We, Yellow Vests, invite everyone, according to his means and capacities, to join us. We call for laws to be respected and executed (12 against police violence in police stations, laws 13, 14…), the continuation of the occupation of roundabouts and the blockade of the economy, a massive strike and repeating from 5 February. We call for the formation of committees in the workplace, in educational institutions, and everywhere else, so that this strike can be built from the bottom up by the strikers themselves. Let’s get matters in hand! Don’t be alone, join us!

    Let us organise ourselves democratically, autonomously and independently! This assembly of assemblies is an important step that allows us to discuss our demands and our means of action. Let us unite to transform society!

    We propose that all Yellow Vests circulate this call. If, as a group, you agree, send your signature to Commercy (assembleedesassemblees@gmail.com). Do not hesitate to discuss and formulate proposals for the next “Assembly of the Assemblies”, which we are already preparing.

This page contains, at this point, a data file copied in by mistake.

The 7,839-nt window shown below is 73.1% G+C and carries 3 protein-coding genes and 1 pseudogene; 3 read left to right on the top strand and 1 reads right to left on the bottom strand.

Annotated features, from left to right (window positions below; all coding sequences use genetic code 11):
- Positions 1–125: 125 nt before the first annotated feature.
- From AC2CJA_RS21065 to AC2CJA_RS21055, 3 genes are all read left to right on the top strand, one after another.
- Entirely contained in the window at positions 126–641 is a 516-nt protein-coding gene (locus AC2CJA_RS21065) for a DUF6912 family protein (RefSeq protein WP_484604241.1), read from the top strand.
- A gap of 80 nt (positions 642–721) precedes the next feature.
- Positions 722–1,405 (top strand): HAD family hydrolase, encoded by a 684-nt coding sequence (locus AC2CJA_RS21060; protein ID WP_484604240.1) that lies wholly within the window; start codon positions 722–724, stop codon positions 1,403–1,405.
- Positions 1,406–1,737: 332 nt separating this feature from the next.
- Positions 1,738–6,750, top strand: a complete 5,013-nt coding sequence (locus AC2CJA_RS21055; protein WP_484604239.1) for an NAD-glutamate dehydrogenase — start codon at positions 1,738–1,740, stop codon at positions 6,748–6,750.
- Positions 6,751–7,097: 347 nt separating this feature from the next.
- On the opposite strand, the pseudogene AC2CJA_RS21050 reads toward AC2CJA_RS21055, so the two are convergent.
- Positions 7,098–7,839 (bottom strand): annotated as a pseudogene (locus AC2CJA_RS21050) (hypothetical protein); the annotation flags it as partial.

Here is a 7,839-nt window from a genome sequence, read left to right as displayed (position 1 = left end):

Macron must resign! Long live the power of the people, for the people and by the people!

    Call proposed by the Assembly of the Assemblies of Commercy.

    It will then be proposed for adoption by each of the local assemblies.
    (Translated from French by Prof. William Mallinson)

  2. bevin says

    In his Peasant Wars of the Twentieth Century Eric Wolf referring to the Chinese gentry, writes that when they subject peasant communities to the vagaries of the capitalist market system they move into the cities leaving agents to collect their rents and impose their demands;
    “at the same time they lose their ability to respond to social cues from the affected population. Instead they couple economic callousness with a peculiar kind of structurally induced stupidity, the kind of stupidity which ascribes to the people themselves responsibility for the evils to which they are subject. Defensive stereotypes take the place of analytical intelligence in one of those classic cases of blindness with which the gods strike those whom they wish to destroy.”